An embattled Armenian mineral water plant owned by the extended family of an opposition-linked businessman is going to file a court action against the Environment Ministry holding it responsible for a multimillion fine that the company has been forced to pay after being found guilty of improper installation and sealing of its water meters.
Ara Zohrabian, a lawyer for the Bjni mineral water plant, one of the key assets of fugitive MP Khachatur Sukiasian’s business group SIL, told RFE/RL on Friday that the company will demand that the Ministry pay a sum equivalent to nearly $10.7 million that state bodies have forced Bjni to pay over the alleged violation. Bjni said the device was installed and sealed by the Ministry’s inspector in 2005 and, moreover, further inspections in 2005 and 2006 revealed no violations.
Armenian tax authorities, however, fined the company in November 2007, finding that the violation allowed Bjni to use larger amounts of water than was shown in documentation.
The action was part of a broader crackdown on Bjni and several other SIL group companies that were raided by tax officials and accused of large-scale tax evasion shortly after MP Khachatur Sukiasian voiced support in September 2007 for former President Levon Ter-Petrosian’s bid to return to power. The tycoon was among several Ter-Petrosian associates who fled the country to escape arrest following the February 2008 presidential election.
The Bjni mineral water plant was auctioned off by the government earlier this year after its owners’ failure to pay 5.2 billion drams ($14 million) in fines imposed for alleged tax evasion.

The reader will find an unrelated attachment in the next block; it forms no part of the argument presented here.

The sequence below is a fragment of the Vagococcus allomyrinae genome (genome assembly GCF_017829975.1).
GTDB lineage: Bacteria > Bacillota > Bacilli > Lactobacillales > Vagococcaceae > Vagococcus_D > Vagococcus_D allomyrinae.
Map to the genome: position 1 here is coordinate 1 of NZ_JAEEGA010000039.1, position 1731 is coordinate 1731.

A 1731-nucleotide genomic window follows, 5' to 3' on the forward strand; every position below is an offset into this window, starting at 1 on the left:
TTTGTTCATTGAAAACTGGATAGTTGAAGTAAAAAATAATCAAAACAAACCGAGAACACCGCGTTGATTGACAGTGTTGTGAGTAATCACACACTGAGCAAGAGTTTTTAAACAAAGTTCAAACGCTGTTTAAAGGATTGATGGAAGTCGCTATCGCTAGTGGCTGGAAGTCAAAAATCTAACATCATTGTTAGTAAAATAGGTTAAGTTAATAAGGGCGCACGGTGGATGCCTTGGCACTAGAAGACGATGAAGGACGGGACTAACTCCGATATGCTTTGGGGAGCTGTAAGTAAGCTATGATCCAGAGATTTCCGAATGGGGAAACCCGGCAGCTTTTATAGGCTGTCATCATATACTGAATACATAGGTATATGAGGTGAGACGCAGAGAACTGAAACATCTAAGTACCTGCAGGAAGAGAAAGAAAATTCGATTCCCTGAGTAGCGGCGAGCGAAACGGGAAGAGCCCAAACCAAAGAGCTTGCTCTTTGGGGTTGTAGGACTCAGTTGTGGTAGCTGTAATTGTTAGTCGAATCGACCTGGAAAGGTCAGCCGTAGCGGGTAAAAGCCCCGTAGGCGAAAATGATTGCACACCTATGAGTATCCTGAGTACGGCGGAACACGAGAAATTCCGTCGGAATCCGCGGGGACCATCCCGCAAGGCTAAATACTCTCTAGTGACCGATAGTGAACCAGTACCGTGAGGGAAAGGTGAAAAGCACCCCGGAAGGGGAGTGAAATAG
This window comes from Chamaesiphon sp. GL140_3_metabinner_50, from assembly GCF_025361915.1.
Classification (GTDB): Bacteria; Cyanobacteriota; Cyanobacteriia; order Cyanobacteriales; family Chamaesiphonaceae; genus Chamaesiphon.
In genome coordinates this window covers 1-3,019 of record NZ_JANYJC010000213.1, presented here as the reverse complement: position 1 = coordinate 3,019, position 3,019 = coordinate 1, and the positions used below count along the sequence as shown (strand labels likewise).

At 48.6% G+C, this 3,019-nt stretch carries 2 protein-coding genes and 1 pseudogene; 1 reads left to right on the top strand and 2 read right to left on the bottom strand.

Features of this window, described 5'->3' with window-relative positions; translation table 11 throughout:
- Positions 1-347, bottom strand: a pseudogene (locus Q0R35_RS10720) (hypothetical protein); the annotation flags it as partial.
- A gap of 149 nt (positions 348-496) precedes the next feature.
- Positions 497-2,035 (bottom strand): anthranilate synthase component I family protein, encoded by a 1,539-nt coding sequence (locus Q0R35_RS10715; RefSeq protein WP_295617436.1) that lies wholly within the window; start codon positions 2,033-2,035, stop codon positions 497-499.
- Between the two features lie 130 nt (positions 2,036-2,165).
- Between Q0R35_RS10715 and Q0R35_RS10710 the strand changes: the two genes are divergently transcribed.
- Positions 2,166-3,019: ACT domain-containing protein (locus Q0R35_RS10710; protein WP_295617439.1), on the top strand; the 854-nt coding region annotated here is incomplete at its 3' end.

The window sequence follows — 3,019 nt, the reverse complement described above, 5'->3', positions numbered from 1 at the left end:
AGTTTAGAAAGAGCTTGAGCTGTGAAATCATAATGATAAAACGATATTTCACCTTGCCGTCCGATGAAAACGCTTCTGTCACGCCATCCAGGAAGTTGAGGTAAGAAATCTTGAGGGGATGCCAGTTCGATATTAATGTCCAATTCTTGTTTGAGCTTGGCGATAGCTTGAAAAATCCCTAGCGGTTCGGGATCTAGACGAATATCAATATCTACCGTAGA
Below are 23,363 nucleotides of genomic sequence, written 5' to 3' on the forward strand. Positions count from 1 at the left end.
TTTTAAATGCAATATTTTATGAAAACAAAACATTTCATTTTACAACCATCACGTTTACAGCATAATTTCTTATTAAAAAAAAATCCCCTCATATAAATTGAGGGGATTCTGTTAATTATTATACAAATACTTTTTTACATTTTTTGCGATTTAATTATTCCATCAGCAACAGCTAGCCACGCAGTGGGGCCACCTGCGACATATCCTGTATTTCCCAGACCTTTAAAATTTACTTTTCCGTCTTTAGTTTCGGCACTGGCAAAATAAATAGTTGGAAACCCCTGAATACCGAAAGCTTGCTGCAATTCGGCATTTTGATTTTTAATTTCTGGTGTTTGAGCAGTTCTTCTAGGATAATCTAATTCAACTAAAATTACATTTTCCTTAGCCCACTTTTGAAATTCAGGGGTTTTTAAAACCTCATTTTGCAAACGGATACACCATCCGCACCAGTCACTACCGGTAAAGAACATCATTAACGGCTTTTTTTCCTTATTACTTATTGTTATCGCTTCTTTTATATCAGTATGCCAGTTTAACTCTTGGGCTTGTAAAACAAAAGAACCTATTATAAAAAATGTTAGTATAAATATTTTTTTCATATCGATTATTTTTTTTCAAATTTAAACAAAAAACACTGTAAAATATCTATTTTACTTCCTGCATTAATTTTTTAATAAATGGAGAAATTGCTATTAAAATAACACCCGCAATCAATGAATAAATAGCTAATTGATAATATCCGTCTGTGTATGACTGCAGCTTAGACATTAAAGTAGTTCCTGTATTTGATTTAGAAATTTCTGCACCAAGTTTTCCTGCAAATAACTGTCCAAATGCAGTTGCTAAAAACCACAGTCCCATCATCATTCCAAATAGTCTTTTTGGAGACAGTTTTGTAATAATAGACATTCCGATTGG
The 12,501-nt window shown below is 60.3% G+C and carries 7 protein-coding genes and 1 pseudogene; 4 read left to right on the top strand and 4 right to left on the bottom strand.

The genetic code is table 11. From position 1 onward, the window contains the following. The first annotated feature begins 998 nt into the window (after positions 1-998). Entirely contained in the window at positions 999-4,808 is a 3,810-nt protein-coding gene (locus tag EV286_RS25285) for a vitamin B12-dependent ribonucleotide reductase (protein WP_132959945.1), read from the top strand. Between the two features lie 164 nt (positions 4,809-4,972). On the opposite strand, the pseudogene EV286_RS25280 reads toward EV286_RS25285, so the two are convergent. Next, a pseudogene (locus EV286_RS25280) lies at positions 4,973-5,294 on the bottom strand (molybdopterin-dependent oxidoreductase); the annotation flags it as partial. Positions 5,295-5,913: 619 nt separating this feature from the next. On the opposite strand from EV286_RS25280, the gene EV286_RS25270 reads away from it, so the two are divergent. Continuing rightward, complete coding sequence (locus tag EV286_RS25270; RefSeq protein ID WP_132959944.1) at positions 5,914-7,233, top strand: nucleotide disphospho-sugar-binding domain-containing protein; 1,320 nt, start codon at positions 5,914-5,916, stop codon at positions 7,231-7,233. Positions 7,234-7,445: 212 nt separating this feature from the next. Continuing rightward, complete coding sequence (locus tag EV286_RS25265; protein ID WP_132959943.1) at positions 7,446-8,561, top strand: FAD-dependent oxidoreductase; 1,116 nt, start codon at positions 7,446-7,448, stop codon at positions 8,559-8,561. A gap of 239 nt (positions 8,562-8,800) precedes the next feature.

Armenia’s Administrative Court annulled the auction in March, saying that the authorities cannot forcibly sell the company unless it is declared bankrupt by another court. Bjni has since been going through bankruptcy proceedings and facing an uncertain future.
The Sukiasian family, which denies the tax fraud charges as politically motivated, has tried unsuccessfully to have Armenian courts overturn Bjni’s seizure. Earlier this month, the Sukiasian business group asked the European Court of Human Rights to award it 214 million euros ($304 million) in compensatory damages for the effective confiscation of Bjni by the Armenian government.
In the dispute with the Environment Ministry, according to the company’s lawyer, the court should have challenged the inspector over the improperly installed and sealed water metering device.
Arsen Petrosian, deputy head of the Ministry’s State Environmental Inspection, told RFE/RL that a group of experts headed by him conducted inspections from February 2006 to December 2007 and found that water meters installed at Bjni allowed the company to borrow more water than it was allowed it and “a corresponding protocol was drawn up.”
Petrosian said, however, that if there is evidence suggesting that a ministry inspector was responsible for this installation, “this inspector should give explanations. Perhaps he will answer.”